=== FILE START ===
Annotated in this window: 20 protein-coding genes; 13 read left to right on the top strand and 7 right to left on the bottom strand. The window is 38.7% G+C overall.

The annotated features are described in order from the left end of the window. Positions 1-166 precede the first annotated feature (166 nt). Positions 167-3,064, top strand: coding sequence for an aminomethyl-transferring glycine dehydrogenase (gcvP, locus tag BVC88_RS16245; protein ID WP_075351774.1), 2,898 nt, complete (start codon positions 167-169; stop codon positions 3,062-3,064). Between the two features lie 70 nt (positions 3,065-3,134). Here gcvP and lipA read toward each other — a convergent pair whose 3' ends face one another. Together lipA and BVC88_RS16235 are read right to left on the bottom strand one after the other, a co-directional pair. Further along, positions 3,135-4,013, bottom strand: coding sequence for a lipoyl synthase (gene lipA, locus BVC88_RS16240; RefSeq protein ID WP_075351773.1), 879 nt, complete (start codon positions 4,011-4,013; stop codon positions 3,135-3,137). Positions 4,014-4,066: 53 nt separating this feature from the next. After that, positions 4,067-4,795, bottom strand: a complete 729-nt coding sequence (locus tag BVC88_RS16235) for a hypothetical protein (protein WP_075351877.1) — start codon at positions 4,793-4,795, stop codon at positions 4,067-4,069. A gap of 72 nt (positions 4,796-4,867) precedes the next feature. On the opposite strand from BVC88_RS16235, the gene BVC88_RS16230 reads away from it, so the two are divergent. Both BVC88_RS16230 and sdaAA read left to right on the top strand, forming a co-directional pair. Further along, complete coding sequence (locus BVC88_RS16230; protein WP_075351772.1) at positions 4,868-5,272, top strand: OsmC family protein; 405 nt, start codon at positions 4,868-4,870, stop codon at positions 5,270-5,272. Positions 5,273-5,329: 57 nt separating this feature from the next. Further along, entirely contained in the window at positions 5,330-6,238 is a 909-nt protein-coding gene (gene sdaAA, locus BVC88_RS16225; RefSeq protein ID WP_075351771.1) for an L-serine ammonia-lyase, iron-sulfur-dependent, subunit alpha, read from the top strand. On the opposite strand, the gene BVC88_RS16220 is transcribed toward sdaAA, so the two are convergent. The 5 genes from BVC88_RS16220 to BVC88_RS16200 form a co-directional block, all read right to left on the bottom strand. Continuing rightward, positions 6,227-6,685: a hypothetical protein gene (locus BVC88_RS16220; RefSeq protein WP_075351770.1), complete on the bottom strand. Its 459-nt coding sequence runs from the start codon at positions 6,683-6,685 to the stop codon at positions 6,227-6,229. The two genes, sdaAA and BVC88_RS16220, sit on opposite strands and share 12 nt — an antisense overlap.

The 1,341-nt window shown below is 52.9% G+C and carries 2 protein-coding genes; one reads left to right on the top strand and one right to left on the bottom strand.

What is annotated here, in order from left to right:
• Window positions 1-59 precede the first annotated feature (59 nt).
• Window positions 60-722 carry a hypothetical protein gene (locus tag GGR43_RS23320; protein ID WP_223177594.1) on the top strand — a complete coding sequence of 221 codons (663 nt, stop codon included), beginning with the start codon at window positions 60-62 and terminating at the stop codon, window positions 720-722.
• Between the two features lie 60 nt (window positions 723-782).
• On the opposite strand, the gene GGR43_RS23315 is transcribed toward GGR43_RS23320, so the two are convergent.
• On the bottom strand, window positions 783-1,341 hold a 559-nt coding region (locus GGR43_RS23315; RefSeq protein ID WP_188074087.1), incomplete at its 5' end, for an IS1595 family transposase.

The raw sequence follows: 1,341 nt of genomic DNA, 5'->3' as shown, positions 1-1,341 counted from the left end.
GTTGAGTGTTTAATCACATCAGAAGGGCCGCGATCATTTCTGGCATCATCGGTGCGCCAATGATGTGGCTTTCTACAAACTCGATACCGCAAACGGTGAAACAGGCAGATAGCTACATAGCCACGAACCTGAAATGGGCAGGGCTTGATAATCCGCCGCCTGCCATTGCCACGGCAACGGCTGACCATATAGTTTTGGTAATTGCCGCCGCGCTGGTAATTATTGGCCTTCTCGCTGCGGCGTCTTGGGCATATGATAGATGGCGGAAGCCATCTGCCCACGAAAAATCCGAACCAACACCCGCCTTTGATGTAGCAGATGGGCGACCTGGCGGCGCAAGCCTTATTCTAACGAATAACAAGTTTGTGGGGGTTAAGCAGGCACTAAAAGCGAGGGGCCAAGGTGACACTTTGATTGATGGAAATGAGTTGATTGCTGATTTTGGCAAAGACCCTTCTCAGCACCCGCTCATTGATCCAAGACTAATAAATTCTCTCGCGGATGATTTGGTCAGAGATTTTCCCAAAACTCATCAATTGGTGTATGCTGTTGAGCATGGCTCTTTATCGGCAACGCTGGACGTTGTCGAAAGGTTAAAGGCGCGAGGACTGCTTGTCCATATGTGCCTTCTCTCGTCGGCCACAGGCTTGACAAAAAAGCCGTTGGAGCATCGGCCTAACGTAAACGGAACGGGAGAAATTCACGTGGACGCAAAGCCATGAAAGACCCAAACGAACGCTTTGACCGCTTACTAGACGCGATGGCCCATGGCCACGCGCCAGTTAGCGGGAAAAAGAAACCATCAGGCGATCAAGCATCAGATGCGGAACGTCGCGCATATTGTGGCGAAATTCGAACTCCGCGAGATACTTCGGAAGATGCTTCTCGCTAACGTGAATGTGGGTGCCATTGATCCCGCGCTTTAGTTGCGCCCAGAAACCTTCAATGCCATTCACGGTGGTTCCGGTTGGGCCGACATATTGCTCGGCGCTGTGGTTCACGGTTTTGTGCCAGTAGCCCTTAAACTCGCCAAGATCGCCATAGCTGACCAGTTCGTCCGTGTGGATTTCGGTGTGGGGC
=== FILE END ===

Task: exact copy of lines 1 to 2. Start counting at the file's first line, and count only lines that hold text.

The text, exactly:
Annotated in this window: 20 protein-coding genes; 13 read left to right on the top strand and 7 right to left on the bottom strand. The window is 38.7% G+C overall.

The annotated features are described in order from the left end of the window. Positions 1-166 precede the first annotated feature (166 nt). Positions 167-3,064, top strand: coding sequence for an aminomethyl-transferring glycine dehydrogenase (gcvP, locus tag BVC88_RS16245; protein ID WP_075351774.1), 2,898 nt, complete (start codon positions 167-169; stop codon positions 3,062-3,064). Between the two features lie 70 nt (positions 3,065-3,134). Here gcvP and lipA read toward each other — a convergent pair whose 3' ends face one another. Together lipA and BVC88_RS16235 are read right to left on the bottom strand one after the other, a co-directional pair. Further along, positions 3,135-4,013, bottom strand: coding sequence for a lipoyl synthase (gene lipA, locus BVC88_RS16240; RefSeq protein ID WP_075351773.1), 879 nt, complete (start codon positions 4,011-4,013; stop codon positions 3,135-3,137). Positions 4,014-4,066: 53 nt separating this feature from the next. After that, positions 4,067-4,795, bottom strand: a complete 729-nt coding sequence (locus tag BVC88_RS16235) for a hypothetical protein (protein WP_075351877.1) — start codon at positions 4,793-4,795, stop codon at positions 4,067-4,069. A gap of 72 nt (positions 4,796-4,867) precedes the next feature. On the opposite strand from BVC88_RS16235, the gene BVC88_RS16230 reads away from it, so the two are divergent. Both BVC88_RS16230 and sdaAA read left to right on the top strand, forming a co-directional pair. Further along, complete coding sequence (locus BVC88_RS16230; protein WP_075351772.1) at positions 4,868-5,272, top strand: OsmC family protein; 405 nt, start codon at positions 4,868-4,870, stop codon at positions 5,270-5,272. Positions 5,273-5,329: 57 nt separating this feature from the next. Further along, entirely contained in the window at positions 5,330-6,238 is a 909-nt protein-coding gene (gene sdaAA, locus BVC88_RS16225; RefSeq protein ID WP_075351771.1) for an L-serine ammonia-lyase, iron-sulfur-dependent, subunit alpha, read from the top strand. On the opposite strand, the gene BVC88_RS16220 is transcribed toward sdaAA, so the two are convergent. The 5 genes from BVC88_RS16220 to BVC88_RS16200 form a co-directional block, all read right to left on the bottom strand. Continuing rightward, positions 6,227-6,685: a hypothetical protein gene (locus BVC88_RS16220; RefSeq protein WP_075351770.1), complete on the bottom strand. Its 459-nt coding sequence runs from the start codon at positions 6,683-6,685 to the stop codon at positions 6,227-6,229. The two genes, sdaAA and BVC88_RS16220, sit on opposite strands and share 12 nt — an antisense overlap.